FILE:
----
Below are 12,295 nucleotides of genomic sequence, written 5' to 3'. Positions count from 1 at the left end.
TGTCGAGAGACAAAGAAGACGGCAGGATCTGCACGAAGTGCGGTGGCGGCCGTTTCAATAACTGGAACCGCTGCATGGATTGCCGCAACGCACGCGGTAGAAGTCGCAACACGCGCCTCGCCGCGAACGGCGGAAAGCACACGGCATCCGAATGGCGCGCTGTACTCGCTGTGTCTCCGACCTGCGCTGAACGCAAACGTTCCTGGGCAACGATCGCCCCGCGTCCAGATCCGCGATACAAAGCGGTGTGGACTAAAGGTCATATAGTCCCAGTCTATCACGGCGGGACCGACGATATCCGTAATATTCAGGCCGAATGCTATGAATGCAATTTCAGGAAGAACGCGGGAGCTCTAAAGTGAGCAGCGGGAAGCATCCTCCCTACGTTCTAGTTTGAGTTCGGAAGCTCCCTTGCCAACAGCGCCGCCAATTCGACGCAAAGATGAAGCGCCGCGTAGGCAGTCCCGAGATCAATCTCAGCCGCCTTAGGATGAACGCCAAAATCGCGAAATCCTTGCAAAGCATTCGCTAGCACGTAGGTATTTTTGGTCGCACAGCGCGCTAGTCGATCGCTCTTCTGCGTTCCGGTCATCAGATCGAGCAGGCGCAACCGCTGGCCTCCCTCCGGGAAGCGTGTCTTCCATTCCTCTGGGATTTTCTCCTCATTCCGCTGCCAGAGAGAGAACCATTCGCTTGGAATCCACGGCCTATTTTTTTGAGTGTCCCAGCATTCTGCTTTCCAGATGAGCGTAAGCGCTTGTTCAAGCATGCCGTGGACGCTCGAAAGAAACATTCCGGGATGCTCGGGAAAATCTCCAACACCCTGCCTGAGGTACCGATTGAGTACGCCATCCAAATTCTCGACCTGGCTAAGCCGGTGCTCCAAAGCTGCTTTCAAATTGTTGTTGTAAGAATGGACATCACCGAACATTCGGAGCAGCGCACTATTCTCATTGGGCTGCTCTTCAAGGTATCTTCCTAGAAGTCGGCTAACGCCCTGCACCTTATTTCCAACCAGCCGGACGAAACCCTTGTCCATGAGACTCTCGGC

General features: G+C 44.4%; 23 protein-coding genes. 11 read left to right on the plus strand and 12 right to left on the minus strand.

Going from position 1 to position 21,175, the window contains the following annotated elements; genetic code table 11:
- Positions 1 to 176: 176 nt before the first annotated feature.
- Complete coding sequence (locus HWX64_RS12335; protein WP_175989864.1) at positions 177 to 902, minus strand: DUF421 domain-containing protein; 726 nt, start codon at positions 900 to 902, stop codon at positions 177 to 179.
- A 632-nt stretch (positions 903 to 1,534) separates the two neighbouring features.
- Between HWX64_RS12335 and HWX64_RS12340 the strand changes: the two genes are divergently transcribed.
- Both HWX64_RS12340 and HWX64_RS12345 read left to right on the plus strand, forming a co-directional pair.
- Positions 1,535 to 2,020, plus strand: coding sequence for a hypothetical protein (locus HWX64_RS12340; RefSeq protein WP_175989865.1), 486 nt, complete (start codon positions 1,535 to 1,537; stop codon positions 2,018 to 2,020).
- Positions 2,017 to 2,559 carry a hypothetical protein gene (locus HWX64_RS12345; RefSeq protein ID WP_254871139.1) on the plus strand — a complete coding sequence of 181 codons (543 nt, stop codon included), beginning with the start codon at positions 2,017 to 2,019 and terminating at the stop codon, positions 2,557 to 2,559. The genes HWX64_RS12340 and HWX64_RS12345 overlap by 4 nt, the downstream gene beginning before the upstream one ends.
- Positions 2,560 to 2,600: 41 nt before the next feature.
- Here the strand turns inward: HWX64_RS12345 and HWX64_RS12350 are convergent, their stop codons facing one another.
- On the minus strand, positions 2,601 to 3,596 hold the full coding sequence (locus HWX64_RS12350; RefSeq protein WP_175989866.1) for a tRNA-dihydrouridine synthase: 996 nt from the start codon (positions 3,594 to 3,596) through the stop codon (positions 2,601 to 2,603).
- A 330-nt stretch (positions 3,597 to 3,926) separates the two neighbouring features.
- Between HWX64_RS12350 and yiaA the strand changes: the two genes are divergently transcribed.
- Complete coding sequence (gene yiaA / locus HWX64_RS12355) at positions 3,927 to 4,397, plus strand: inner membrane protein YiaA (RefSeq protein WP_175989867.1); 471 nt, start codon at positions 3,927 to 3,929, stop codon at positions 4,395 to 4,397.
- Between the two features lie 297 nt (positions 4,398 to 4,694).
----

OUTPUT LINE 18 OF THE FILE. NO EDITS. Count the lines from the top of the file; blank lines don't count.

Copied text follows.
- Between the two features lie 297 nt (positions 4,398 to 4,694).